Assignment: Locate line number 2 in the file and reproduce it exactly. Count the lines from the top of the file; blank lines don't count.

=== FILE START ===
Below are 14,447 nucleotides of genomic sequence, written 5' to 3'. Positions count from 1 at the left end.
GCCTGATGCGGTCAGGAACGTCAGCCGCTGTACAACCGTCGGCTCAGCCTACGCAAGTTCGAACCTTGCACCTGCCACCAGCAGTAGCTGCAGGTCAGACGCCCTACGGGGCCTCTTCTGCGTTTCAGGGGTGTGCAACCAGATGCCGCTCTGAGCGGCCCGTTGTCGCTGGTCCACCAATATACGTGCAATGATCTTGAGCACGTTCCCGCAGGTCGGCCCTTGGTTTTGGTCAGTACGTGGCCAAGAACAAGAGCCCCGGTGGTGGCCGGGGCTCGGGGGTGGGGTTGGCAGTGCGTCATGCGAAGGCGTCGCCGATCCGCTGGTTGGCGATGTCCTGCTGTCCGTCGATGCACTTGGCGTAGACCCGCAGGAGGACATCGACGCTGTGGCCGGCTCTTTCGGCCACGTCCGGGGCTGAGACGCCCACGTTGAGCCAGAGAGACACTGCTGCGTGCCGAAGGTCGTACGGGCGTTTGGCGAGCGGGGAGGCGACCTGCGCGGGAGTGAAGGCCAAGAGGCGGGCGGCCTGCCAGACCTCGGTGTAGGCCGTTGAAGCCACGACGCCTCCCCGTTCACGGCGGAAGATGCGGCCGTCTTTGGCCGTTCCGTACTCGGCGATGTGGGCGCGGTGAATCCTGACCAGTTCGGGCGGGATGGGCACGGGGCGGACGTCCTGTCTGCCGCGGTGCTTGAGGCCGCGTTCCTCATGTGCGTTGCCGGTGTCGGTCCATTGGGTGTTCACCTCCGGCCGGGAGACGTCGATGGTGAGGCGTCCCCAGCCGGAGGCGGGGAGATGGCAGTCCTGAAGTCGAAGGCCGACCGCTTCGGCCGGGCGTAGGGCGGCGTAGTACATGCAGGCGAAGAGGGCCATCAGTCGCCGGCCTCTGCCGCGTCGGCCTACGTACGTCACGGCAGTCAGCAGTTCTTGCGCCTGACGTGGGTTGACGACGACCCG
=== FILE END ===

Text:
GCCTGATGCGGTCAGGAACGTCAGCCGCTGTACAACCGTCGGCTCAGCCTACGCAAGTTCGAACCTTGCACCTGCCACCAGCAGTAGCTGCAGGTCAGACGCCCTACGGGGCCTCTTCTGCGTTTCAGGGGTGTGCAACCAGATGCCGCTCTGAGCGGCCCGTTGTCGCTGGTCCACCAATATACGTGCAATGATCTTGAGCACGTTCCCGCAGGTCGGCCCTTGGTTTTGGTCAGTACGTGGCCAAGAACAAGAGCCCCGGTGGTGGCCGGGGCTCGGGGGTGGGGTTGGCAGTGCGTCATGCGAAGGCGTCGCCGATCCGCTGGTTGGCGATGTCCTGCTGTCCGTCGATGCACTTGGCGTAGACCCGCAGGAGGACATCGACGCTGTGGCCGGCTCTTTCGGCCACGTCCGGGGCTGAGACGCCCACGTTGAGCCAGAGAGACACTGCTGCGTGCCGAAGGTCGTACGGGCGTTTGGCGAGCGGGGAGGCGACCTGCGCGGGAGTGAAGGCCAAGAGGCGGGCGGCCTGCCAGACCTCGGTGTAGGCCGTTGAAGCCACGACGCCTCCCCGTTCACGGCGGAAGATGCGGCCGTCTTTGGCCGTTCCGTACTCGGCGATGTGGGCGCGGTGAATCCTGACCAGTTCGGGCGGGATGGGCACGGGGCGGACGTCCTGTCTGCCGCGGTGCTTGAGGCCGCGTTCCTCATGTGCGTTGCCGGTGTCGGTCCATTGGGTGTTCACCTCCGGCCGGGAGACGTCGATGGTGAGGCGTCCCCAGCCGGAGGCGGGGAGATGGCAGTCCTGAAGTCGAAGGCCGACCGCTTCGGCCGGGCGTAGGGCGGCGTAGTACATGCAGGCGAAGAGGGCCATCAGTCGCCGGCCTCTGCCGCGTCGGCCTACGTACGTCACGGCAGTCAGCAGTTCTTGCGCCTGACGTGGGTTGACGACGACCCG